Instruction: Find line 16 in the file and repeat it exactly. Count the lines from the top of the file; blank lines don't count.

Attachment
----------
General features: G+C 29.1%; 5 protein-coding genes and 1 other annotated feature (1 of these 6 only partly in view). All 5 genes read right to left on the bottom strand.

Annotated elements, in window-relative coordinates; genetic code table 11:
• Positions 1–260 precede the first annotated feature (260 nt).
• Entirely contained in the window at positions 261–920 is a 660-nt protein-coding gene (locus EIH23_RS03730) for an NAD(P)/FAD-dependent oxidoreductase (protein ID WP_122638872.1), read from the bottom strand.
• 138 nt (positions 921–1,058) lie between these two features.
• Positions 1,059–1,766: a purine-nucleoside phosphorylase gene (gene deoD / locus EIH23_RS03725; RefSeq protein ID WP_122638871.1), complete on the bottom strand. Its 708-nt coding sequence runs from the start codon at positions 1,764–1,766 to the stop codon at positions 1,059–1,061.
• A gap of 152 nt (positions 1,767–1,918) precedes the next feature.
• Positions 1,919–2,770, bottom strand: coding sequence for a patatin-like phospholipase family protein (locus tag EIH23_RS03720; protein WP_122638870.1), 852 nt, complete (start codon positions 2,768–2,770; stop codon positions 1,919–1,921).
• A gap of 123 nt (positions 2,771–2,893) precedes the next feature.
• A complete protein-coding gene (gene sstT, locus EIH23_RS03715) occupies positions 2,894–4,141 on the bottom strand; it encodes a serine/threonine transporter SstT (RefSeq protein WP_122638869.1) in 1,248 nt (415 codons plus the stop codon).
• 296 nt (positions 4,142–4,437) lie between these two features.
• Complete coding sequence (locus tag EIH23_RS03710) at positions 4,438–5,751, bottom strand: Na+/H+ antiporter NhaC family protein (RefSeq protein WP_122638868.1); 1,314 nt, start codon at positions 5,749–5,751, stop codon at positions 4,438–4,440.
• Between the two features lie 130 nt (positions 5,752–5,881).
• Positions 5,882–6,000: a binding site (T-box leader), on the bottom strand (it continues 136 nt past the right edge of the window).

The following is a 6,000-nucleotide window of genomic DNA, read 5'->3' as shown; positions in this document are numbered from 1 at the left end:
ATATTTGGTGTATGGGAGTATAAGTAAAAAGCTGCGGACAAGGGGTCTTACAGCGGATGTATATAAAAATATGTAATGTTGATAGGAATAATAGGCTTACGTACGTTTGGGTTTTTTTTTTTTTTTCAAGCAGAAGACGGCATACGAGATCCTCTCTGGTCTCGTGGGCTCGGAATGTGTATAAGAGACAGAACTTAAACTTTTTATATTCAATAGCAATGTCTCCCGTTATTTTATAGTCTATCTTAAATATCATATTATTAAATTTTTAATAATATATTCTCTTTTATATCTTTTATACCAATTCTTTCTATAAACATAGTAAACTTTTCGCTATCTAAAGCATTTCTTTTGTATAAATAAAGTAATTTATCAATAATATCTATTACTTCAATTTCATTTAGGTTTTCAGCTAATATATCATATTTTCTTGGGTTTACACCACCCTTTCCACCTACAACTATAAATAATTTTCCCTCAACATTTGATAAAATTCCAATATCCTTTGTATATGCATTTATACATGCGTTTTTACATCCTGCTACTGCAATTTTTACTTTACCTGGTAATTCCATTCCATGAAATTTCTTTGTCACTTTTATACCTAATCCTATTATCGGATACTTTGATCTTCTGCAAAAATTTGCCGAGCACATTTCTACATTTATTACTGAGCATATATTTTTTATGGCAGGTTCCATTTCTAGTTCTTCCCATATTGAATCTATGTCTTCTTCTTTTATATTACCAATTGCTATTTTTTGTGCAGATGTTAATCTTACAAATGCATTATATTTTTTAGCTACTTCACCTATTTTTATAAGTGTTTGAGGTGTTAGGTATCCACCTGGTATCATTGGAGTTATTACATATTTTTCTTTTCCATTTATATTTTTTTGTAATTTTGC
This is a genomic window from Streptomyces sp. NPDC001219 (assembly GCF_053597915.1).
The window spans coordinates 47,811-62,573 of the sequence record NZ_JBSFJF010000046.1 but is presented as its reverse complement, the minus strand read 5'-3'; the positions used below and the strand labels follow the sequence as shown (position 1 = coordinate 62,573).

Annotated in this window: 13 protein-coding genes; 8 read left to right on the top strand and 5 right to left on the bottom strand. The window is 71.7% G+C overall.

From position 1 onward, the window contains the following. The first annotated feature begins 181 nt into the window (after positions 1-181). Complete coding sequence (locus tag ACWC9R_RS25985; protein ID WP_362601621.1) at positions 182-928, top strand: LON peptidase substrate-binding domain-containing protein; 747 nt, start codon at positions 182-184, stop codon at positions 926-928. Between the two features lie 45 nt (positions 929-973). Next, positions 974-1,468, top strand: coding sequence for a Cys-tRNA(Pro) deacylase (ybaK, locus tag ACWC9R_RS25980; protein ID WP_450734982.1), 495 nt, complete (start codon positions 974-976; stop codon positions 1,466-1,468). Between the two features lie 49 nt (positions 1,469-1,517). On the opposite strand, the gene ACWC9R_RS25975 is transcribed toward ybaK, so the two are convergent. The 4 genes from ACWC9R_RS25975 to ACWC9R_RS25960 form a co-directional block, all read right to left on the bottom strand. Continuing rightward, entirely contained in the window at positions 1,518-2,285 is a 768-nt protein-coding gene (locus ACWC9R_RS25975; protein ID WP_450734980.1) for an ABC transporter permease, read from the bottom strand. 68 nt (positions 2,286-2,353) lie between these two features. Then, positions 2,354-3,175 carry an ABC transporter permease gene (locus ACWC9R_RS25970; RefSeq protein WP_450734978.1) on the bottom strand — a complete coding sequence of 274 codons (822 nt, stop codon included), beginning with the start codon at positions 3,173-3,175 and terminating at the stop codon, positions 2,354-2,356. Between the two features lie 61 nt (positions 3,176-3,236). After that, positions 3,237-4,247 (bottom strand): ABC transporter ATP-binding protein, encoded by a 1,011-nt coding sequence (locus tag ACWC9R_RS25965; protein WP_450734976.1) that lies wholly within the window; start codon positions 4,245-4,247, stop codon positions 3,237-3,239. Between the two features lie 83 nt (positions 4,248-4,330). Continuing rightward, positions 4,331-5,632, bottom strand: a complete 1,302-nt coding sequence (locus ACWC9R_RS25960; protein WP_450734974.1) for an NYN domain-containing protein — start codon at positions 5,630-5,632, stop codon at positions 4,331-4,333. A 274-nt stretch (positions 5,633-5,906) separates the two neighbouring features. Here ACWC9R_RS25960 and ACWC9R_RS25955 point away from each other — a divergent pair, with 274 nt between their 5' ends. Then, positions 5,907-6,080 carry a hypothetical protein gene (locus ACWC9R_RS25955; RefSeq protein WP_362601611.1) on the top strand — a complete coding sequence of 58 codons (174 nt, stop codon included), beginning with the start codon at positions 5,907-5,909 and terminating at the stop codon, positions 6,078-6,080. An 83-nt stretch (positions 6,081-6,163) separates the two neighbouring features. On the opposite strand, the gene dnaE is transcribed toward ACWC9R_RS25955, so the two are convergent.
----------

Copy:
ATATTTGGTGTATGGGAGTATAAGTAAAAAGCTGCGGACAAGGGGTCTTACAGCGGATGTATATAAAAATATGTAATGTTGATAGGAATAATAGGCTTACGTACGTTTGGGTTTTTTTTTTTTTTTCAAGCAGAAGACGGCATACGAGATCCTCTCTGGTCTCGTGGGCTCGGAATGTGTATAAGAGACAGAACTTAAACTTTTTATATTCAATAGCAATGTCTCCCGTTATTTTATAGTCTATCTTAAATATCATATTATTAAATTTTTAATAATATATTCTCTTTTATATCTTTTATACCAATTCTTTCTATAAACATAGTAAACTTTTCGCTATCTAAAGCATTTCTTTTGTATAAATAAAGTAATTTATCAATAATATCTATTACTTCAATTTCATTTAGGTTTTCAGCTAATATATCATATTTTCTTGGGTTTACACCACCCTTTCCACCTACAACTATAAATAATTTTCCCTCAACATTTGATAAAATTCCAATATCCTTTGTATATGCATTTATACATGCGTTTTTACATCCTGCTACTGCAATTTTTACTTTACCTGGTAATTCCATTCCATGAAATTTCTTTGTCACTTTTATACCTAATCCTATTATCGGATACTTTGATCTTCTGCAAAAATTTGCCGAGCACATTTCTACATTTATTACTGAGCATATATTTTTTATGGCAGGTTCCATTTCTAGTTCTTCCCATATTGAATCTATGTCTTCTTCTTTTATATTACCAATTGCTATTTTTTGTGCAGATGTTAATCTTACAAATGCATTATATTTTTTAGCTACTTCACCTATTTTTATAAGTGTTTGAGGTGTTAGGTATCCACCTGGTATCATTGGAGTTATTACATATTTTTCTTTTCCATTTATATTTTTTTGTAATTTTGC